What this means for humans
Do these results apply to humans? Liu and Jiang call this an “unavoidable question” but it’s not one they can currently answer. No other studies have specifically looked at whether serotonin affects human sexual preferences. Elaine Hull, who has worked on serotonin and sexual behavior, says, “In terms of possible applications to humans, this may have implications for bisexual behavior.” But she adds, “Much more information is needed to specify the brain areas involved, and possible developmental regulation of serotonin in those areas, before we can jump to the conclusion that serotonin is the factor that inhibits male-to-male attraction.”
What about SSRIs? These drugs boost serotonin levels and they are widely used. And despite plenty of documented side effects, there’s no evidence that they can change sexual orientation. Liu and Jiang cite a study by Milton Wainberg, which they say showed that “SSRIs inhibited compulsive sexual behaviours in homosexual and bisexual men”. But Wainberg isn’t happy with this description.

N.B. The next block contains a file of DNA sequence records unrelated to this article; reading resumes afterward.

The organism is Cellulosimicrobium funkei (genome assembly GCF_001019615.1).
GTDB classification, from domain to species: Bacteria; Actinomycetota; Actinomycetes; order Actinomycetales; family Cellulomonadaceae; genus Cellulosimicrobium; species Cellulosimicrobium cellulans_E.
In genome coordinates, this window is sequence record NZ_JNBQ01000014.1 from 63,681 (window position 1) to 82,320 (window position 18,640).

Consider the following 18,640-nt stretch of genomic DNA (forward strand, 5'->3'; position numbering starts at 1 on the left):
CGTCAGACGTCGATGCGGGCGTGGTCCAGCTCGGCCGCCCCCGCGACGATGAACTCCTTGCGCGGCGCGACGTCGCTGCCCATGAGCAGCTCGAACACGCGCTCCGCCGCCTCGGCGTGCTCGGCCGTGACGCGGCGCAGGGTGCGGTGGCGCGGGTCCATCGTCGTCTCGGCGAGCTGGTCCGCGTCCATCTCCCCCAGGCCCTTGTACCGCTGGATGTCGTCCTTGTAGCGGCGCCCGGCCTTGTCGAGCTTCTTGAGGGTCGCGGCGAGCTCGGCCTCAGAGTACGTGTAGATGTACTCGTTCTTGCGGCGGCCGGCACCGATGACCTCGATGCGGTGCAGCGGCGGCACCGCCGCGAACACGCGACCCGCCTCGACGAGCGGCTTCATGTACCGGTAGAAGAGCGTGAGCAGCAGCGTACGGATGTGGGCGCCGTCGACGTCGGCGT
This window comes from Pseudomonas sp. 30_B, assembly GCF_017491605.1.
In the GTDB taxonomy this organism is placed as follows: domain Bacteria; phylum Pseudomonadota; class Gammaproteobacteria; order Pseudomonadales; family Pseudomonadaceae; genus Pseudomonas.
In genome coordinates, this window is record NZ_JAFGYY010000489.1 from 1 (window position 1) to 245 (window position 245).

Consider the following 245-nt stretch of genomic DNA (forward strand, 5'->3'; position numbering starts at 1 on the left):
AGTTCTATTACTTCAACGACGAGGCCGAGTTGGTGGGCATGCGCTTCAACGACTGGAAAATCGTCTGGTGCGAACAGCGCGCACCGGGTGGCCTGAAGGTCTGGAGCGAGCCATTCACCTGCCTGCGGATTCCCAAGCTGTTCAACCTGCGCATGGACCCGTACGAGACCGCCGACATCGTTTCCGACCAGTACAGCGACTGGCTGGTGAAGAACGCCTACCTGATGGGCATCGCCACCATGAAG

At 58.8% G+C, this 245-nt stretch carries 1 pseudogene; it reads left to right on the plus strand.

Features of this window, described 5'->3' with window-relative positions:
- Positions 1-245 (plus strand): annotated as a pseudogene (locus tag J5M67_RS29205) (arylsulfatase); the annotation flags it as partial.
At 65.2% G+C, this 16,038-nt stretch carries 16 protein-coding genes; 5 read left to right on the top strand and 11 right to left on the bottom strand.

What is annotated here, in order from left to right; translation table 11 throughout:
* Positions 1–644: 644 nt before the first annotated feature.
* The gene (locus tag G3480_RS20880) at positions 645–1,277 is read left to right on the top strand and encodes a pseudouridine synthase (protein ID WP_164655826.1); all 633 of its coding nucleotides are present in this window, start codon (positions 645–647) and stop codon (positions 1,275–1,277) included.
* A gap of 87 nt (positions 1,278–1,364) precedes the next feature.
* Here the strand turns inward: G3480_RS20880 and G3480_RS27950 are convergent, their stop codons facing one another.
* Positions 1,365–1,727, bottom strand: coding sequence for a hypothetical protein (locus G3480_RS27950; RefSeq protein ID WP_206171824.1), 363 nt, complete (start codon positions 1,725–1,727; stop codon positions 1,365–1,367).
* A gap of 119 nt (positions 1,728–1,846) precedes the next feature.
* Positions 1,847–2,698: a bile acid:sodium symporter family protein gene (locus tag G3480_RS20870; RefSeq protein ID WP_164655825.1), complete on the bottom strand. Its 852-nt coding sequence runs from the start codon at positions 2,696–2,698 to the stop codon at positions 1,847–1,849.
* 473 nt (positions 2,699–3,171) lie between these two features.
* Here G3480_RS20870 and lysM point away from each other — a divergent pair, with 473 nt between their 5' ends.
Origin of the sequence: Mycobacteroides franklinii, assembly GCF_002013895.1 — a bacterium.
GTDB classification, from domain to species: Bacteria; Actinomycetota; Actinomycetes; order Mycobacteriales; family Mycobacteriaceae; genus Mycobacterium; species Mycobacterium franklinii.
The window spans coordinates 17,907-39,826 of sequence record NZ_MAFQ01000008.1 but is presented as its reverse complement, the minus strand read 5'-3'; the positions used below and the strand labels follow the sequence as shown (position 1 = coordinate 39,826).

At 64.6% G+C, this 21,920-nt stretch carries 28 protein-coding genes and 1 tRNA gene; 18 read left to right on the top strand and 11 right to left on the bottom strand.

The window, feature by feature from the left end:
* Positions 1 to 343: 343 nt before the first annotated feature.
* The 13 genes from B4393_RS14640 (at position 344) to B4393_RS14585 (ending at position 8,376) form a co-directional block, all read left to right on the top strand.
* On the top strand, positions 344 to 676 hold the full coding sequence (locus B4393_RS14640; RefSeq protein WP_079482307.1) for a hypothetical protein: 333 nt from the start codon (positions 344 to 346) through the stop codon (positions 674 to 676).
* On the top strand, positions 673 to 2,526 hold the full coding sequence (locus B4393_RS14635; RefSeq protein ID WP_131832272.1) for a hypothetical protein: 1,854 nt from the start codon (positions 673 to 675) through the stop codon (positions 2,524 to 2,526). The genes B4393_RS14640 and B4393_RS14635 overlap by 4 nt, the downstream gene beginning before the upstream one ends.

His trial tested the effects of SSRIs in gay and bisexual men with compulsive sexual behaviours. The drugs did lower their libido, as well as reducing the frequency of solo sex acts like masturbation. But contrary to what Liu and Jiang write, all of the volunteers, whether they took SSRIs or placebo, showed less compulsive sexual behaviour. More importantly, even though their serotonin levels had gone up, none of the trial’s volunteers started having more heterosexual sex.
Results like this make it clear that we must be cautious before extrapolating the results of rodent studies into humans. Serotonin may be a common player in animal nervous systems but its effects can vary from species to species. For example, drugs that affect serotonin levels have very different effects on the sexual behaviour of rabbits and rats.